2. depends on a stable, fair, reliable, and identifiable funding source;

3. addresses students' educational needs from preschool through grade 12; and

4. provides predictability and sustainability in grant allocations to towns and school districts.

Commission Members

The bill requires the commission to consist of 16 members who must reflect the state's geographic, population, socio-economic, racial, and ethnic diversity. The below table lists the appointing authorities of the members and the qualities required of each member.

Table: Appointing Authorities and Commission Appointments

Appointing authority

Number of appointments

Member qualifications

House speaker

Two

one who is a representative of the Connecticut Association of Boards of Education

one who is a representative of the Connecticut Education Association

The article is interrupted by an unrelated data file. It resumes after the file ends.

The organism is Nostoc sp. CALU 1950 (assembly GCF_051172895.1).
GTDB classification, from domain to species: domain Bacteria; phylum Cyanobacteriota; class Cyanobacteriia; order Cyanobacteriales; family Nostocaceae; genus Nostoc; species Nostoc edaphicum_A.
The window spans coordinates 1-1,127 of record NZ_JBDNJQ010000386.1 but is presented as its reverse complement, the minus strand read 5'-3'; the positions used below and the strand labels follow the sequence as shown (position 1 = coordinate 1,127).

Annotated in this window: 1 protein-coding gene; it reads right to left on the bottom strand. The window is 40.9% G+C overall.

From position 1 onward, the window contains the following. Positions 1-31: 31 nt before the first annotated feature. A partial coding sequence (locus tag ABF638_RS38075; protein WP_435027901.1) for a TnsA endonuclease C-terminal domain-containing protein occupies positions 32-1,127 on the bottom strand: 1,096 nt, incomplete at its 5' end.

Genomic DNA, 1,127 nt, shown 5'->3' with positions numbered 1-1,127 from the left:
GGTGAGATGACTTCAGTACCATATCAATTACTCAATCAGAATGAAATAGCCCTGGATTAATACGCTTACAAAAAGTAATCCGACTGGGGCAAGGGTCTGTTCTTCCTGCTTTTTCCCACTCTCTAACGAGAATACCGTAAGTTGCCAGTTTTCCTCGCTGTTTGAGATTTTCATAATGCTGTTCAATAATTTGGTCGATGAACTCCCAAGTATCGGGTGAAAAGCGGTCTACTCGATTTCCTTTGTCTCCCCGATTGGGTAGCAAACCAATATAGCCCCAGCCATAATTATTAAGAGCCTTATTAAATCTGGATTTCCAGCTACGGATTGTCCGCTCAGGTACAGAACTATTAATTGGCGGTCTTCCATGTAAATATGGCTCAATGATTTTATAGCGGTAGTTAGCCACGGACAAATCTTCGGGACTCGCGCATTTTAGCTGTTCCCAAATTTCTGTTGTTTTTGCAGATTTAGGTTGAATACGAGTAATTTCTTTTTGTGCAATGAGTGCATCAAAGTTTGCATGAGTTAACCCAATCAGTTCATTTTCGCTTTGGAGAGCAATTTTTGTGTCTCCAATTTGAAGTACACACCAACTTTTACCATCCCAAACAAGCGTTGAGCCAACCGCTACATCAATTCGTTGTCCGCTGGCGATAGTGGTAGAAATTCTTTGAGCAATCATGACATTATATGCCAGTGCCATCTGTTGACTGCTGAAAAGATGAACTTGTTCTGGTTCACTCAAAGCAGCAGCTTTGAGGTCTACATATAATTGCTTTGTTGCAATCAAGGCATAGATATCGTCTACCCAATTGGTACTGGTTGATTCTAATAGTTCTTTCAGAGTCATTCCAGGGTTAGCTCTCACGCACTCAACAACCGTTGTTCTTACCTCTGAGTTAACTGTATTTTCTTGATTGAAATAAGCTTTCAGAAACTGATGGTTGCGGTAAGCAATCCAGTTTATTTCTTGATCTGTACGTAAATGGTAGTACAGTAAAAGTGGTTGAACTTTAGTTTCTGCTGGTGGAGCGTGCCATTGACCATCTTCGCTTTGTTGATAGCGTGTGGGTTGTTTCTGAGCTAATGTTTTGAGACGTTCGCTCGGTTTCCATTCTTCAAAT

Senate president pro tem

Two

one who is a representative of the Regional Educational Service Centers Alliance

one who is an economist with expertise in measures of poverty

Senate Republican president pro tem

Two

one who is a representative of the Connecticut Federation of School Administrators

one who is a representative of a regional agricultural science and technology education center

House majority leader

Two

one who is a representative of the Connecticut Association of Public School Superintendents

one who is a representative of the American Federation of Teachers-Connecticut

Senate majority leader

Two

one who is a representative of the Connecticut Conference of Municipalities

one who is a representative of the Connecticut Council of Administrators of Special Education

Senate deputy Republican president pro tem

Two